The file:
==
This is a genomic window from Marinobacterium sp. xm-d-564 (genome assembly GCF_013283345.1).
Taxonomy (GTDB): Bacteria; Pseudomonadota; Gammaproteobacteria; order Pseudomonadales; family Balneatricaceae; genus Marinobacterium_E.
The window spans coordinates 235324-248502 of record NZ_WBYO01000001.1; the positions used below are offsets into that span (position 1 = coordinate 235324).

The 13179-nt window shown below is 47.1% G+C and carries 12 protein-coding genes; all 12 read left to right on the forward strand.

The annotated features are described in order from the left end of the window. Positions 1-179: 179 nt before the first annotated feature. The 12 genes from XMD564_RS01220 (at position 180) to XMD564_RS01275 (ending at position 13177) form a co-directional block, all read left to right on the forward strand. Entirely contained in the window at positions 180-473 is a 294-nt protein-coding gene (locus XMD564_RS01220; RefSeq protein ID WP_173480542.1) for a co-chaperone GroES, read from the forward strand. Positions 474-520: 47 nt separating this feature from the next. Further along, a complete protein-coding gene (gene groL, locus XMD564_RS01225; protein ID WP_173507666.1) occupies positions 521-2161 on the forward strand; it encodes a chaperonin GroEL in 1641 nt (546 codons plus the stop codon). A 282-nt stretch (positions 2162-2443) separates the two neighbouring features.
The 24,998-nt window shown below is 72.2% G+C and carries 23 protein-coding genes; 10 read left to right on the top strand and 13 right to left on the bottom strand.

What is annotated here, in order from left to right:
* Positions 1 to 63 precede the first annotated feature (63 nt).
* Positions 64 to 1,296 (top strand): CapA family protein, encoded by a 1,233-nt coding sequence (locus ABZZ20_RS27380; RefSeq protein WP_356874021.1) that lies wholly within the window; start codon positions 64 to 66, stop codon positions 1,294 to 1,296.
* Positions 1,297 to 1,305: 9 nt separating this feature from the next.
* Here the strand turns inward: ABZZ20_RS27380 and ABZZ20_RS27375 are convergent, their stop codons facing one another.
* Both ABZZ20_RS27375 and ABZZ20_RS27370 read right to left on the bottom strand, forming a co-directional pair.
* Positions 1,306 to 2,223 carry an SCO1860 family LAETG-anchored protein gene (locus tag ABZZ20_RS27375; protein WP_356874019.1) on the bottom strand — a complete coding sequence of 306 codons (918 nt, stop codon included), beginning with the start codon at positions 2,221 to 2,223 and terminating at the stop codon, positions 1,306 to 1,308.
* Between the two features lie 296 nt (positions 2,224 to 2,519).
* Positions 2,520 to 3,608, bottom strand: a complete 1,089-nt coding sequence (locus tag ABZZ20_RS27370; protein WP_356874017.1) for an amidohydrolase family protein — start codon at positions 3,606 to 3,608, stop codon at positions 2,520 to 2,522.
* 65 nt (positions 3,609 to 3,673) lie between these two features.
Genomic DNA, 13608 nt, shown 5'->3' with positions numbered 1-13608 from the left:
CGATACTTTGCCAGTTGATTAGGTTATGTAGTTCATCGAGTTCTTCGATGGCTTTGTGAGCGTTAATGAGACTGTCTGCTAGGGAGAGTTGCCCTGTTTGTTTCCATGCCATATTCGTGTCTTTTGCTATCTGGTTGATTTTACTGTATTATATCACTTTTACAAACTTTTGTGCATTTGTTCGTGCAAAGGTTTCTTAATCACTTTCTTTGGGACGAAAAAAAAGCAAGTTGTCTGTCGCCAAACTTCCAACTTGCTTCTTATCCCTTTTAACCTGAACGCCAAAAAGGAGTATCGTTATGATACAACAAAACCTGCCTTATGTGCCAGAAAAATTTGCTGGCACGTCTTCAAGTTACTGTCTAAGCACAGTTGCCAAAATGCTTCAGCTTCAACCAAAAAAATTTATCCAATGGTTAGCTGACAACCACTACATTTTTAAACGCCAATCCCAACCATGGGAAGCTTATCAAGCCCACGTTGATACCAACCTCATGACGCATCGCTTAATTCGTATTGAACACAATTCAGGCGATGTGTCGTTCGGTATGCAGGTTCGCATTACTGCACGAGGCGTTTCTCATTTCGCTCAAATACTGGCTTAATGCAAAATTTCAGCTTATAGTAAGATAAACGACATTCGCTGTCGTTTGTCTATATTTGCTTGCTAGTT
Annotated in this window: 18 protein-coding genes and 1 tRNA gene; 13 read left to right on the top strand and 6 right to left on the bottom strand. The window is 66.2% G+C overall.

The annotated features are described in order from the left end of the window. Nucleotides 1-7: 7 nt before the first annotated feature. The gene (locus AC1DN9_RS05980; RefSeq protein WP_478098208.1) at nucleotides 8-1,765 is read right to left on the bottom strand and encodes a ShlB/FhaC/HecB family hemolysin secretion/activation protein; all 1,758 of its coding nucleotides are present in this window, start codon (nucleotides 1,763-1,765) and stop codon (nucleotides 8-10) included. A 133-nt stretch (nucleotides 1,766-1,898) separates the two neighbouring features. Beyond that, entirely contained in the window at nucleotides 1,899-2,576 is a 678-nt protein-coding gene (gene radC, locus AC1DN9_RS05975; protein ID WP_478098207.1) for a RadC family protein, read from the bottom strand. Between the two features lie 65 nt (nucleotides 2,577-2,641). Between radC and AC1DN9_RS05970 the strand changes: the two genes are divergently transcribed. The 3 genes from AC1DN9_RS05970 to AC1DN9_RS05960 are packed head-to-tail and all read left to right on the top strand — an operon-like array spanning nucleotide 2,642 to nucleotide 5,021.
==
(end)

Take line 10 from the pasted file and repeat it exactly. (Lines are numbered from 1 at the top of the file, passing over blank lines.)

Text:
* Positions 1,297 to 1,305: 9 nt separating this feature from the next.